50. Li S, Wang Y, Xue J, Zhao N, Zhu T. The impact of COVID-19 epidemic declaration on psychological consequences: a study on active Weibo users. Int J Environ Res Public Health 2020 Mar 19;17(6):2032 [FREE Full text] [CrossRef] [Medline]
  51. Su Y, Xue J, Liu X, Wu P, Chen J, Chen C, et al. Examining the impact of COVID-19 lockdown in Wuhan and Lombardy: a psycholinguistic analysis on Weibo and Twitter. Int J Environ Res Public Health 2020 Jun 24;17(12):4552 [FREE Full text] [CrossRef] [Medline]
  52. Basch C, Hillyer G, Meleo-Erwin Z, Jaime C, Mohlman J, Basch C. Preventive behaviors conveyed on YouTube to mitigate transmission of COVID-19: cross-sectional study. JMIR Public Health Surveill 2020 Apr 02;6(2):e18807 [FREE Full text] [CrossRef] [Medline]
  53. Narayanan V, Barash V, Kelly J, Kollanyi B, Neudert L, Howard P. Polarization, partisanship and junk news consumption over social media in the US. The Computational Propaganda Project. 2018.   URL: https://comprop.oii.ox.ac.uk/research/polarization-partisanship-and-junk-news/
  54. Bolton DM, Yaxley J. Fake news and clickbait - natural enemies of evidence-based medicine. BJU Int 2017 May;119 Suppl 5:8-9. [CrossRef] [Medline]
  55. Dubey D, Amritphale A, Sawhney A, Dubey D, Srivastav N. Analysis of YouTube as a source of information for West Nile Virus infection. Clin Med Res 2014 Dec;12(3-4):129-132 [FREE Full text] [CrossRef] [Medline]
  56. Gonzalez-Estrada A, Cuervo-Pardo L, Ghosh B, Smith M, Pazheri F, Zell K, et al. Popular on YouTube: a critical appraisal of the educational quality of information regarding asthma. Allergy Asthma Proc 2015;36(6):e121-e126. [CrossRef] [Medline]
  57. D'Souza RS, D'Souza S, Strand N, Anderson A, Vogt MNP, Olatoye O. YouTube as a source of medical information on the novel coronavirus 2019 disease (COVID-19) pandemic. Glob Public Health 2020 Jul;15(7):935-942. [CrossRef] [Medline]
  58. Vosoughi S, Roy D, Aral S. The spread of true and false news online. Science 2018 Mar 09;359(6380):1146-1151. [CrossRef] [Medline]
  59. Burger P, Kanhai S, Pleijter A, Verberne S. The reach of commercially motivated junk news on Facebook. PLoS One 2019;14(8):e0220446 [FREE Full text] [CrossRef] [Medline]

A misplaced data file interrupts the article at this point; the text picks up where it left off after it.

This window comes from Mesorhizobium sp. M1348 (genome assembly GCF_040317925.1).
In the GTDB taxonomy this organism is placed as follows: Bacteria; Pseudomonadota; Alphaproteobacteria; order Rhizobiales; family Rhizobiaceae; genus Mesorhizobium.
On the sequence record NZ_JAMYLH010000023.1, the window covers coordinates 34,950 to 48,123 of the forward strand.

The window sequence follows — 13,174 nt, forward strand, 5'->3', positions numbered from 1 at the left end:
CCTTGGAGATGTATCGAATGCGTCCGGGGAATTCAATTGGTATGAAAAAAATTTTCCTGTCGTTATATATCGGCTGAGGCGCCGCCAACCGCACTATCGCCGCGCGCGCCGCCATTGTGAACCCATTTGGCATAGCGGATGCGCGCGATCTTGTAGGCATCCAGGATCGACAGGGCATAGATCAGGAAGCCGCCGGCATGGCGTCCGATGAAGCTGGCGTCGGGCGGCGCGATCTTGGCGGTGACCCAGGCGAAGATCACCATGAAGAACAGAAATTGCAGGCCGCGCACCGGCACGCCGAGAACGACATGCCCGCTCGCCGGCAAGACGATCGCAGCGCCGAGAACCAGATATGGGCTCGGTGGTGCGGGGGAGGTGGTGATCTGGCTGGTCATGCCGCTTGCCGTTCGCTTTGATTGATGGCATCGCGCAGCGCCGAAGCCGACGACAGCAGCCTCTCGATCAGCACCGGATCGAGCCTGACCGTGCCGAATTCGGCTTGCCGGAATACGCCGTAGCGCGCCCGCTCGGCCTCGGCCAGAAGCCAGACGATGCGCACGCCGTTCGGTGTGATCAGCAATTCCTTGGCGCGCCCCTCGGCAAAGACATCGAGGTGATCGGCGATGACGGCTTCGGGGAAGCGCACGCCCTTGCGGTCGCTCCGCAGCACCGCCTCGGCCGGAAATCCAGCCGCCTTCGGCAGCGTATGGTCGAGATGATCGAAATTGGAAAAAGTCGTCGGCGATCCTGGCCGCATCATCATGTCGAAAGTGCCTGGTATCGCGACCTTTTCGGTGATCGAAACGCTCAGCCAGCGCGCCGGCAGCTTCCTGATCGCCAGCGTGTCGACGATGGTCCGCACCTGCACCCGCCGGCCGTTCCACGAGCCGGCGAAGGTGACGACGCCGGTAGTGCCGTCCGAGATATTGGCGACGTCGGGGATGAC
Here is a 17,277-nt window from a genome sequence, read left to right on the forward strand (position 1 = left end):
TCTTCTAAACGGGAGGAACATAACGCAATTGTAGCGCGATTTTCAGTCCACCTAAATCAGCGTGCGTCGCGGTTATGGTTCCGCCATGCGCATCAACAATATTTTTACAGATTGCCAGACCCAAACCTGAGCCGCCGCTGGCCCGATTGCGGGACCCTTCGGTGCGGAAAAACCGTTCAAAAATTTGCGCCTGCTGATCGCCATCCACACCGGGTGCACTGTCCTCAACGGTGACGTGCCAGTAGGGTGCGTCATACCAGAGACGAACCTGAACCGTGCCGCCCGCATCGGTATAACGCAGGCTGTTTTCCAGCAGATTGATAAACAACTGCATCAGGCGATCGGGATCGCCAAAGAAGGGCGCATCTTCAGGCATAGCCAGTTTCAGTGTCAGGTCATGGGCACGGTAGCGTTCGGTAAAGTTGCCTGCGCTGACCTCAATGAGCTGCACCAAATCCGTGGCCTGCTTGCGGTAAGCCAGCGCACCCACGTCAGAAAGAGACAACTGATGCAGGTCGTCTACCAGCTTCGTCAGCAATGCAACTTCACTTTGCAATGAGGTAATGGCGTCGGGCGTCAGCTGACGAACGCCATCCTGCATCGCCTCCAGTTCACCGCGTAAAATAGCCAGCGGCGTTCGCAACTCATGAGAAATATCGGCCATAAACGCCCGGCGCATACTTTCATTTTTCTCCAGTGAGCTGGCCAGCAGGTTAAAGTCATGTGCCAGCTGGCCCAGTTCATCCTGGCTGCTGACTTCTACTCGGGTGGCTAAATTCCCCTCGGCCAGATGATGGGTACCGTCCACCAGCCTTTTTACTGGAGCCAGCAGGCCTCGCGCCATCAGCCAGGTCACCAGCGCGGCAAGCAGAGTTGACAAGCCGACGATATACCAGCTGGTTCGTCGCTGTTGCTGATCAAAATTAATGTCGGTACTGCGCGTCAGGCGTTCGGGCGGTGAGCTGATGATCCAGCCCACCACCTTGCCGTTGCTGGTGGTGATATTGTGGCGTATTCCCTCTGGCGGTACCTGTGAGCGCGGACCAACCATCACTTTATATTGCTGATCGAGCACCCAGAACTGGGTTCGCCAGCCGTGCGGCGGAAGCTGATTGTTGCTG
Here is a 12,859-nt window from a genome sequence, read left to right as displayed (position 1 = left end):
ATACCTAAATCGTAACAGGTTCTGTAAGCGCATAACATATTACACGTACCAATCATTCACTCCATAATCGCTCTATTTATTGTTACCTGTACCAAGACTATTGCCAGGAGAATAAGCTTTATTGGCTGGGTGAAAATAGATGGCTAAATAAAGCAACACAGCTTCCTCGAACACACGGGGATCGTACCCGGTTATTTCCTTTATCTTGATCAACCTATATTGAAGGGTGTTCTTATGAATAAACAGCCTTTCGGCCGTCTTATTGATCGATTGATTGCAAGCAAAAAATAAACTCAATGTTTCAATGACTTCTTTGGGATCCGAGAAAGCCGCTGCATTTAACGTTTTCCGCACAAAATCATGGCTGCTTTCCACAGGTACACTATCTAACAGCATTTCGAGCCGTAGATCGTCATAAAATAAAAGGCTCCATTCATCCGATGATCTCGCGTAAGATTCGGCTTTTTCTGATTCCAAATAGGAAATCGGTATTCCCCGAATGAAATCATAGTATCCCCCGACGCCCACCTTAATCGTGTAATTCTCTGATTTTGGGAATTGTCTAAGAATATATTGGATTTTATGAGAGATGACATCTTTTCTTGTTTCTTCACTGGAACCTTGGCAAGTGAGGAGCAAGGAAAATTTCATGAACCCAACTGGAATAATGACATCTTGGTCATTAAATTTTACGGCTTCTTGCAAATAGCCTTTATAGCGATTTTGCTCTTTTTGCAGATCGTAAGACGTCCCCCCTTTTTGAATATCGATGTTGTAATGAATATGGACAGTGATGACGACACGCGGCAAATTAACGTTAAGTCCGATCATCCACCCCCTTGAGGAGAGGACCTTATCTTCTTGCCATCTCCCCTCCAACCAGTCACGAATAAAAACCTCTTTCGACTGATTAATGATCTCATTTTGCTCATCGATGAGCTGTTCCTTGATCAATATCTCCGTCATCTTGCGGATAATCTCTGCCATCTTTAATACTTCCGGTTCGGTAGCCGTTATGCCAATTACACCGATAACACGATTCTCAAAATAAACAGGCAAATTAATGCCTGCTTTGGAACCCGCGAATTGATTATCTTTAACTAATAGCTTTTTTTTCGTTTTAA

60. Kim HS. Attracting views and going viral: how message features and news-sharing channels affect health news diffusion. J Commun 2015 Jun 01;65(3):512-534 [FREE Full text] [CrossRef] [Medline]
  61. Bezner SK, Hodgman EI, Diesen DL, Clayton JT, Minkes RK, Langer JC, et al. Pediatric surgery on YouTube™: is the truth out there? J Pediatr Surg 2014 Apr;49(4):586-589. [CrossRef] [Medline]
  62. Broniatowski DA, Jamison AM, Qi S, AlKulaib L, Chen T, Benton A, et al. Weaponized health communication: Twitter bots and Russian trolls amplify the vaccine debate. Am J Public Health 2018 Oct;108(10):1378-1384. [CrossRef] [Medline]
  63. Jamison AM, Broniatowski DA, Quinn SC. Malicious actors on Twitter: a guide for public health researchers. Am J Public Health 2019 May;109(5):688-692. [CrossRef] [Medline]
  64. Hastall MR, Knobloch-Westerwick S. Severity, efficacy, and evidence type as determinants of health message exposure. Health Commun 2013;28(4):378-388. [CrossRef] [Medline]


COVID-19: coronavirus disease
GQS: global quality score
ICC: intraclass correlation coefficient
JAMAS: Journal of the American Medical Association Score
KCDC: Korea Centers for Disease Control and Prevention
MICI: medical information and content index
TCCI: title–content consistency index
VPI: video power index


Edited by G Eysenbach; submitted 04.06.20; peer-reviewed by C Basch, D Frohlich; comments to author 25.06.20; revised version received 11.07.20; accepted 27.07.20; published 12.08.20

Copyright

©Hana Moon, Geon Ho Lee. Originally published in the Journal of Medical Internet Research (http://www.jmir.org), 12.08.2020.

This is an open-access article distributed under the terms of the Creative Commons Attribution License (https://creativecommons.org/licenses/by/4.0/), which permits unrestricted use, distribution, and reproduction in any medium, provided the original work, first published in the Journal of Medical Internet Research, is properly cited. The complete bibliographic information, a link to the original publication on http://www.jmir.org/, as well as this copyright and license information must be included.